Bargaining victory: paid parental and medical leave

Starting January 1, 2021, full-time faculty and staff at the University of Florida will have access to eight weeks of both paid parental and medical leave. These new benefits are the result of fifteen months of negotiations between the United Faculty of Florida (UFF-UF), the union representing roughly 2,000 University of Florida faculty, and representatives of the UF Board of Trustees.

Bargaining team members Hélène Huet and Lisa Scott

At present, UF employees do not have paid parental or personal / family medical leave. Instead, new parents cobble together parental leave using either accumulated or borrowed sick and vacation leave, which they must later reimburse. Sick employees, meanwhile, use either sick leave or take unpaid time off in the event of a major illness.

The fight for paid leave has long been a priority for UFF-UF. In 2005, the union created a paid family leave task force and led the state in bargaining to expand leaves for all new parents, including adoptive and foster parents. Later, in 2010, the union and university agreed to a pilot paid parental leave program. Under this program, UF advanced up to 19.5 weeks of leave, but faculty later had to reimburse this time off. Unfortunately, in 2013, the university refused to extend this successful program. 

The current push for paid leaves began in April 2019 when two members of the UFF-UF Bargaining Team, Drs. Lisa Scott (Professor of Psychology) and Hélène Huet (Assistant Librarian), introduced a radical overhaul of UF’s leave policy. Drs. Scott and Huet argued that UF’s inadequate leave policies disadvantage women, faculty of color, and untenured faculty. To remedy these shortcomings, they proposed 19.5 weeks each of truly paid parental and personal / family medical leave. This proposal was designed to address inequities on campus and serve as a regional model for family-friendly workplace policies.

Representatives of the UF Board of Trustees rejected this proposal. But after months of negotiations, the UFF and BOT Bargaining Teams agreed on Thursday, June 25, to provide full-time faculty and staff with eight weeks of both paid parental and personal / family medical leave. This policy will be codified in Article 21 of the UFF-UF Collective Bargaining Agreement.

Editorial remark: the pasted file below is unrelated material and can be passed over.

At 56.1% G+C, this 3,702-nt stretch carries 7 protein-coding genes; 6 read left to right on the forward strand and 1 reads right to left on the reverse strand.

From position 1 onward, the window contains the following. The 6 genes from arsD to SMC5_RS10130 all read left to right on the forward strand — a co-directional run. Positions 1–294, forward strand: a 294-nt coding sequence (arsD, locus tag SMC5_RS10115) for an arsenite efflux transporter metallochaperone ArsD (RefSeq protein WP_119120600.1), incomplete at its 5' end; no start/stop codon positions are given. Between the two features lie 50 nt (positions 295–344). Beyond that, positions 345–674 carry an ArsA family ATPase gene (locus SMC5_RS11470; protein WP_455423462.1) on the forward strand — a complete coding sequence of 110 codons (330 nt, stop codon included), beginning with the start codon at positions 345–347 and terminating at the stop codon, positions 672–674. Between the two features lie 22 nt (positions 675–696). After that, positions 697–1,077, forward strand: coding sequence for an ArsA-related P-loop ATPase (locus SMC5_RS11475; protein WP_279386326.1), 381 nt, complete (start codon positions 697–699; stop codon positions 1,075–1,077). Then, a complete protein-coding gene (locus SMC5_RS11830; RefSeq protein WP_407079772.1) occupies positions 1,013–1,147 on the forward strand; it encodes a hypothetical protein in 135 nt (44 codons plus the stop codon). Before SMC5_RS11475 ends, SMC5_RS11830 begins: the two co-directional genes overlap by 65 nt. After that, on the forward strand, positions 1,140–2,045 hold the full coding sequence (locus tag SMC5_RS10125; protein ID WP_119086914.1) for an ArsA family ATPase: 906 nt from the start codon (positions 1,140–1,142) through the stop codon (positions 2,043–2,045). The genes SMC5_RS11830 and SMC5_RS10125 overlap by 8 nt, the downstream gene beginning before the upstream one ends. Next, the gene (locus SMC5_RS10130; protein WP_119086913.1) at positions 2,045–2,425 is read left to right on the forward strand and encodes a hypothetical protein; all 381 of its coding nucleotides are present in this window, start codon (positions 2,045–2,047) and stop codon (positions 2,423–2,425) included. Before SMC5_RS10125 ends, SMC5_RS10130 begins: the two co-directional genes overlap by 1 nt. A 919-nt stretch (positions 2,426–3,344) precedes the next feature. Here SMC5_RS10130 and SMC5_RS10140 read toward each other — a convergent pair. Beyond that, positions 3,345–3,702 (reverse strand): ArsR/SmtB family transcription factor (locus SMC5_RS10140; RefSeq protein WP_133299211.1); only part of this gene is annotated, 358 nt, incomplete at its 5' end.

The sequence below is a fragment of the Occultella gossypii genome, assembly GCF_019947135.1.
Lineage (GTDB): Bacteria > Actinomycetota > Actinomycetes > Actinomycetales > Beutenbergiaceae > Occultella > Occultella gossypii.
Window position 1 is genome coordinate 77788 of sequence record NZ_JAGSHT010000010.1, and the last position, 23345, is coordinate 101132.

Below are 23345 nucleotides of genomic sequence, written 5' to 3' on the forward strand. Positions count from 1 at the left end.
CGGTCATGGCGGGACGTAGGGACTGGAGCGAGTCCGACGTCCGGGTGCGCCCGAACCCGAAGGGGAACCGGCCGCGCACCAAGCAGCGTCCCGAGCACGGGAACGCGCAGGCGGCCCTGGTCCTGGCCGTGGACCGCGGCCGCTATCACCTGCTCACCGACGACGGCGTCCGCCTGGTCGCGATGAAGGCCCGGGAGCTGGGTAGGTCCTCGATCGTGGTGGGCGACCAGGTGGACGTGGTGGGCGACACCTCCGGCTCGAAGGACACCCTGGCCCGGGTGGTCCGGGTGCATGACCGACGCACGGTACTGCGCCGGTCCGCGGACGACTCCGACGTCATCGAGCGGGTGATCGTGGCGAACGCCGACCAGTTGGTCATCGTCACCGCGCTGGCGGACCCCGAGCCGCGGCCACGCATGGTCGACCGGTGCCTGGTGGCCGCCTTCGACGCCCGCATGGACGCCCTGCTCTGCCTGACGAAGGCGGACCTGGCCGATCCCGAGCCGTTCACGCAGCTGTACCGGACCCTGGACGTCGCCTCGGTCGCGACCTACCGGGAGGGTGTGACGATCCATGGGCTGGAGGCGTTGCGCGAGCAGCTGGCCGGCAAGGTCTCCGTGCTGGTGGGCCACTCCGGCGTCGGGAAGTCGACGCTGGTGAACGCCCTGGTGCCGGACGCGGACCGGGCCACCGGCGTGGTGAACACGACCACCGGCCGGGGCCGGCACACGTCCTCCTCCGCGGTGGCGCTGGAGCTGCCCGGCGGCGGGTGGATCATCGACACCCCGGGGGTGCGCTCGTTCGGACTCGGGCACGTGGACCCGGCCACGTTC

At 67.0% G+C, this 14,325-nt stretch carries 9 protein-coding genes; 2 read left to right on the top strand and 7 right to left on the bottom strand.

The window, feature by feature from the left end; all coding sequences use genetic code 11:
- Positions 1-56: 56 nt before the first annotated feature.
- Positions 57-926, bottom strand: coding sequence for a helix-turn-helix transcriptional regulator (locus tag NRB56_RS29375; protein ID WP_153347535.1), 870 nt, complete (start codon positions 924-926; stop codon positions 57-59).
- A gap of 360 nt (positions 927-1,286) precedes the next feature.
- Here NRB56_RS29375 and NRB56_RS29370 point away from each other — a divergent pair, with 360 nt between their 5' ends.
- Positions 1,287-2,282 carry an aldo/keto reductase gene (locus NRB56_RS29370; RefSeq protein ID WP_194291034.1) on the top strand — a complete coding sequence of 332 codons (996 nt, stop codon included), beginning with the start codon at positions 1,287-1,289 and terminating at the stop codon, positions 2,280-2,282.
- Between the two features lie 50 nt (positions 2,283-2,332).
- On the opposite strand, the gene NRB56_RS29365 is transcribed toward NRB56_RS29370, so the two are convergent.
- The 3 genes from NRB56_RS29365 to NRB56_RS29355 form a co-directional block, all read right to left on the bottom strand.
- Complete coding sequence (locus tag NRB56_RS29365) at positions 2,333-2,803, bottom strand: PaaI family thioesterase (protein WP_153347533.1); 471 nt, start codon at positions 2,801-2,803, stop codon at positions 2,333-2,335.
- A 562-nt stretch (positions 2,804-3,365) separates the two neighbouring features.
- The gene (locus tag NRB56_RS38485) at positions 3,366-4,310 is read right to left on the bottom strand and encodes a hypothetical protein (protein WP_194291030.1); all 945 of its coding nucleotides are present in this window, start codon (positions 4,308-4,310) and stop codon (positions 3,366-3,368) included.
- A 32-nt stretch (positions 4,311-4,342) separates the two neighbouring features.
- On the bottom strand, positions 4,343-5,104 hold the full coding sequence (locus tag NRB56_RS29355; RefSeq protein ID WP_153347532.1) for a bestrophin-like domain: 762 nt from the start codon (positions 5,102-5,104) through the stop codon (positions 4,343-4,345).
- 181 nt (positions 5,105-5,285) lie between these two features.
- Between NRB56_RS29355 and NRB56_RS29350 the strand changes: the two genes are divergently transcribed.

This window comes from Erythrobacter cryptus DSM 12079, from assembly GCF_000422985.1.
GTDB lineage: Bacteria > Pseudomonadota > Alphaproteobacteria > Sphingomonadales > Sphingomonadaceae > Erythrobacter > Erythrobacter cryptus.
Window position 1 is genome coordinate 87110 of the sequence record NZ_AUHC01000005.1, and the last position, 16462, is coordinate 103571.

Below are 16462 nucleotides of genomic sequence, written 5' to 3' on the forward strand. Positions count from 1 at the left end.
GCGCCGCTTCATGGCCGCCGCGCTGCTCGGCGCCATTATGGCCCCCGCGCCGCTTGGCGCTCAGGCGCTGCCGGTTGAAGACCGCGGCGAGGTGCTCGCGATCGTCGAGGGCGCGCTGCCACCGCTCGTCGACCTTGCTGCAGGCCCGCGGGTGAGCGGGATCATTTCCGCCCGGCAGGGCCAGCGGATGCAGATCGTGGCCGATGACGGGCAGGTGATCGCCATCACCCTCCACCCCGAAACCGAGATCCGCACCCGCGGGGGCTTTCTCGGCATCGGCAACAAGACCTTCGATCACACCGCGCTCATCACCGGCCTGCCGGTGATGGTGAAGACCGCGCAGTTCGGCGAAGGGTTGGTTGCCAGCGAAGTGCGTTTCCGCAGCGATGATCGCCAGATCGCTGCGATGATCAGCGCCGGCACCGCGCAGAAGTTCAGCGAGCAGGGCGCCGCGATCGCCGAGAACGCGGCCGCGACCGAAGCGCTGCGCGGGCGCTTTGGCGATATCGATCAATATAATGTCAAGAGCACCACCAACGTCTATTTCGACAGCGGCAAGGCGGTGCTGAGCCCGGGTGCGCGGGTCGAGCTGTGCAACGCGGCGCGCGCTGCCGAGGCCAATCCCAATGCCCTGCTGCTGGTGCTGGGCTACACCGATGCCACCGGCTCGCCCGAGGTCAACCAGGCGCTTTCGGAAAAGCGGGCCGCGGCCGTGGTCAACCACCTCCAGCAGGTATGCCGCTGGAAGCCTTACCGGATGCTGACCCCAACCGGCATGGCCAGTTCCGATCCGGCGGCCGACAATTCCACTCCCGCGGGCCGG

While UFF-UF can only negotiate for the 2,000 employees it represents, the University of Florida will nevertheless extend this policy to all full-time faculty, as well as TEAMS and USPS staff. UFF-UF sincerely hopes that the university will extend the same benefits to OPS staff and negotiate paid parental and medical leave benefits with Graduate Assistants United, the union representing graduate students at the University of Florida.

In addition to the paid leave policies outlined above, the UFF-UF and BOT Bargaining Teams also agreed to convert sick and vacation leave to paid time off (PTO), which will give employees greater discretion over how they use their leave, and to forgive any outstanding leave balances associated with the previous parental leave program. 

Finally, under the June 25 agreement, in-unit faculty in their first year of employment at UF will have access to an additional eight weeks of advanced parental leave. This provision will help ensure that new faculty may take a full semester of leave, even though they have not yet accumulated eight weeks of PTO.

Going forward, UFF-UF will fight to expand this program. Eight weeks of both paid parental and medical leave is a positive first step. But all UF employees, regardless of their time at the University, should be able to access a full semester or sixteen weeks of parental and medical leave through some combination of paid leave, advanced leave, and accumulated time off.

— Your UFF-UF Bargaining Team